Sermons

Summary: Encouraging believers to stay the course and finish the task.

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Whenever the people of God start doing the work of God, there is opposition. A worker of weak faith and purpose will quit, but a person of resolution and confidence will overcome the opposition and finish the task. Nehemiah was such a person. Notice in these chapters the opposition that he faced (from both within and without the city) and the victories that he won.

I. Ridicule (4: 1-6)

God's people always have enemies. In this case, they were Sanbal¬lat, a government official in Samaria; Tobiah, the Ammonite; and Geshem, an Arabian.

These three wicked men were outside the nation of Israel; in fact, the Ammonites were definite enemies of the Jews (Deut. 23:3-4).

Their first weapon was ridicule; they mocked the "feeble Jews" openly before the leaders of Samaria. Satan is a mocker (Luke 22:63; 23:35-37). Ridicule is a device used by ignorant people who are filled with jealousy.

How did Nehemiah answer them? He prayed to his God! His concern was only for the glory of God and the testimony of the nation

Satan would have loved to see Nehe¬miah leave the wall and get involved in a dispute with Sanballat, but Nehemiah did not fall into Satan's trap. Never allow ridicule to stop your ministry.

II. Force (4:7-9)

What Satan cannot accomplish by deceit he attempts to do by force.

It is amazing how the devil seems to have no manpower shortage. We have two enemies in 2: 10, three in 2:19, and a whole multitude in 4:7.

But "if God be for us, who can be against us?" How did Nehemiah face this new attack? He prayed and set a watch. "Watch and pray!" is a repeated admoni¬tion in the NT. Note that Nehemiah did not depend on prayer alone; he also set a watch.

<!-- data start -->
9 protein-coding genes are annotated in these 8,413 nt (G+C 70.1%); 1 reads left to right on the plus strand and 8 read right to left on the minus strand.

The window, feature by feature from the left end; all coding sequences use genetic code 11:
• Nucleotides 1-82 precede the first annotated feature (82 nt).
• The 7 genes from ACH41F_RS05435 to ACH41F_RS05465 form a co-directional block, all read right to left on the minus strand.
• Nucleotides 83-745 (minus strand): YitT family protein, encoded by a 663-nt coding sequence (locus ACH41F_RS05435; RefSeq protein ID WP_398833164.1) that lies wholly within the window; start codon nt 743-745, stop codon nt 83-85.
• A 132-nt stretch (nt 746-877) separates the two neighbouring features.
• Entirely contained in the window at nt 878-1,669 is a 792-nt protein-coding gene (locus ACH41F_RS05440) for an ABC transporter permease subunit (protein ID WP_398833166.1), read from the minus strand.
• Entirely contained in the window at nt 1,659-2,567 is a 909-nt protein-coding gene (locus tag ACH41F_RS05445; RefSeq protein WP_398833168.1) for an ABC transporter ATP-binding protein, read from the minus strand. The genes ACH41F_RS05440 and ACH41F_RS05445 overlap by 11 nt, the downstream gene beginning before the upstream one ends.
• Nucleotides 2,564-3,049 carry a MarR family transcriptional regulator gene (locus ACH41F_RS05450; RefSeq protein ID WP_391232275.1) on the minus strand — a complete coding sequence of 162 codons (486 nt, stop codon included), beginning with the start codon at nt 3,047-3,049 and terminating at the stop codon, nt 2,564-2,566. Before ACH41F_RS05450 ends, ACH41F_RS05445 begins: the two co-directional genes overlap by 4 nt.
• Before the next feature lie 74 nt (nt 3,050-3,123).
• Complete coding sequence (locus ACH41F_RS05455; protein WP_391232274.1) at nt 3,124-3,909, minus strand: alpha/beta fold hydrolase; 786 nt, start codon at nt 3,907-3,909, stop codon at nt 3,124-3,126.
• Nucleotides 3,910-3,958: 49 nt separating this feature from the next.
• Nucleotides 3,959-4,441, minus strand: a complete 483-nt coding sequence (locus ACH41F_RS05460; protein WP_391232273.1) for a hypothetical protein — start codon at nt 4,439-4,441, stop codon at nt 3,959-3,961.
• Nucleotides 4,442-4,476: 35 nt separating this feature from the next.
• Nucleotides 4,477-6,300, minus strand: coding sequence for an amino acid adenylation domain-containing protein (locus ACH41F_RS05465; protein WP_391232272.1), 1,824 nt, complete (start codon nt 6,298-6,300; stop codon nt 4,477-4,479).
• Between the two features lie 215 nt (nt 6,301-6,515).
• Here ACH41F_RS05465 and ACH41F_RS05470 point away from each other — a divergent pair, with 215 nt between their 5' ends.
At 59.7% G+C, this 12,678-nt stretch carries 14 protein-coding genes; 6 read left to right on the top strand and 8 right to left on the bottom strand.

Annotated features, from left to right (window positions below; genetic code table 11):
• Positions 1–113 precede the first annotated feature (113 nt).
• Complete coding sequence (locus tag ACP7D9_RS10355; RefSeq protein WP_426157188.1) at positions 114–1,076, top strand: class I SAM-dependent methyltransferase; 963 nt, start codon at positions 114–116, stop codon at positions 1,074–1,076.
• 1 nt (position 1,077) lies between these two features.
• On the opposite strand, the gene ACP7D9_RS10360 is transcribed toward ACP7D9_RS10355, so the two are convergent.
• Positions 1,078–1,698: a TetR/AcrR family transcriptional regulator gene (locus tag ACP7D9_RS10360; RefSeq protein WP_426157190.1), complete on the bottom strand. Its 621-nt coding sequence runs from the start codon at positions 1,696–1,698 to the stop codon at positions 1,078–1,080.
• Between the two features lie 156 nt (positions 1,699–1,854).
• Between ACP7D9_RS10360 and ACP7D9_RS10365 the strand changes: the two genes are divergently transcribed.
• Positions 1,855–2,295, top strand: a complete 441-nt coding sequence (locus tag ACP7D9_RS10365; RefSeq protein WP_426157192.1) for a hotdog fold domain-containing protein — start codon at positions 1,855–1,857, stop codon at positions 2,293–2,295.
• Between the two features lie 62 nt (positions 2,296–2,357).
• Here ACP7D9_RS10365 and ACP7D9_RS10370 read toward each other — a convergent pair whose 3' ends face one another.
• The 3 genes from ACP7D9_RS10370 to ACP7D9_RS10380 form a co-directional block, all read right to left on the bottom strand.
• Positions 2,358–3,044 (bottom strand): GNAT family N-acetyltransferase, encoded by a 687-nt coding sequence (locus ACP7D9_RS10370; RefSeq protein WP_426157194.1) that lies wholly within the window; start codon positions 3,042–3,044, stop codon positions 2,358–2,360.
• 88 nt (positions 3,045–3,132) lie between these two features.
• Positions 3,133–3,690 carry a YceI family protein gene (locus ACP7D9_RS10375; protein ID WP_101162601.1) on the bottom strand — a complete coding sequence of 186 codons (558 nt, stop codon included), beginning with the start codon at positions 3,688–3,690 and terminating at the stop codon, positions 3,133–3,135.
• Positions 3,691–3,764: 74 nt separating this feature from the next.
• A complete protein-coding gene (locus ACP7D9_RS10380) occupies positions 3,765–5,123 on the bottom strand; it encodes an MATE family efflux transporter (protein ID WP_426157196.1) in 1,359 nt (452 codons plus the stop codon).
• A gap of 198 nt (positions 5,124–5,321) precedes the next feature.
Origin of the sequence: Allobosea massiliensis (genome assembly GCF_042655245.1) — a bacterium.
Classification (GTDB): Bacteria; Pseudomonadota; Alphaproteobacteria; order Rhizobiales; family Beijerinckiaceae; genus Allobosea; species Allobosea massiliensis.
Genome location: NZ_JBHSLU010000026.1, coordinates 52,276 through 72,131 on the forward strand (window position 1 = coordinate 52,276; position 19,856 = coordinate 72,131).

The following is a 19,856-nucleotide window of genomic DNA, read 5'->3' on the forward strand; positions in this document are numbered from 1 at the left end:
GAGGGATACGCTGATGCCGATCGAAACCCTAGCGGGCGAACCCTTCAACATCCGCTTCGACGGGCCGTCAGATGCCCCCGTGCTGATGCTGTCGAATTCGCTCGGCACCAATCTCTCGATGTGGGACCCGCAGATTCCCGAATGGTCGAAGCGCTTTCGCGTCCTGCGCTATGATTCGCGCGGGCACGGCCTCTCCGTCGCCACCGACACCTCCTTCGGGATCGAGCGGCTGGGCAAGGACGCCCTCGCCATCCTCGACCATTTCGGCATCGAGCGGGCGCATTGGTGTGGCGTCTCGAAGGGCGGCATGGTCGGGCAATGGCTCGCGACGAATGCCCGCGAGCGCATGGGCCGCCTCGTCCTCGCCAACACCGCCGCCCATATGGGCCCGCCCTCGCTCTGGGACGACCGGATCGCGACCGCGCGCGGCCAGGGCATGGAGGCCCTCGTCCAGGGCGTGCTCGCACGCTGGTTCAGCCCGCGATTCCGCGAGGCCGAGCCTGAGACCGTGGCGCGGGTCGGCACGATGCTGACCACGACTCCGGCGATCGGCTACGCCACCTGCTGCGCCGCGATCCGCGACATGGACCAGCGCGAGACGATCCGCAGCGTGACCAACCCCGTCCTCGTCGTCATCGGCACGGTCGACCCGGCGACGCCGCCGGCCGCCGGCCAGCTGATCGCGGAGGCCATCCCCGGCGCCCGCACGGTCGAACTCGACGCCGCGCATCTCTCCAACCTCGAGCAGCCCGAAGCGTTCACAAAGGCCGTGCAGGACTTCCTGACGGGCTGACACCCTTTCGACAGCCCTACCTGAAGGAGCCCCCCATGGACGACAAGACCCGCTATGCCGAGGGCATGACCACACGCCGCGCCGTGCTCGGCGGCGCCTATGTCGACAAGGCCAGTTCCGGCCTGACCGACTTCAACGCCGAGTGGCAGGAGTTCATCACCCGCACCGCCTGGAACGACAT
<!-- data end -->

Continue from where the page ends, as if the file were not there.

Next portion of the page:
III. Discouragement (4: 10)

The battle moves now from outside the city to inside. Satan fol¬lowed this same tactic in Acts 5-6 when he used Ananias and Sapphira and the complaining widows inside the fellowship of the church.

He also used Judas inside the ranks of the apostles.

How discouraged the workers were, with all that rubbish on the inside of the city and the danger lurking on the outside.

Why did Judah complain?

Perhaps it was because they were secretly in league with Sanballat (6:17).

Discouragement and complaining spread rapidly and hinder God's work. We do not read that Nehemiah paid much attention to their complaint; he kept on building, watching, and praying.

IV. Fear (4:11-23)

Fear and faith can never abide in the same heart. In v. 11, we have a rumor the enemy started that their armies would suddenly invade Jerusalem.

The Jews living outside the city heard this report and carried it to Nehemiah ten times. How persistent Satan's workers can be. Finally, Nehemiah set the guard on the walls and encour¬aged the people not to fear.

Note that the work stopped from v. 13 to v. I5-exactly what the enemy wanted. Nehemiah saw the folly of this plan, so he put the workers back on the job, a weapon in one hand and a tool in the other.

He also set a special watch with trumpets (vv. 19-20), but he did not allow the work to stop. These Jews are wonderful examples of what a Christian worker ought to be: they had a mind to work (4:6), a heart to pray (4:9), an eye to watch (4:9), and an ear to hear (4:20).


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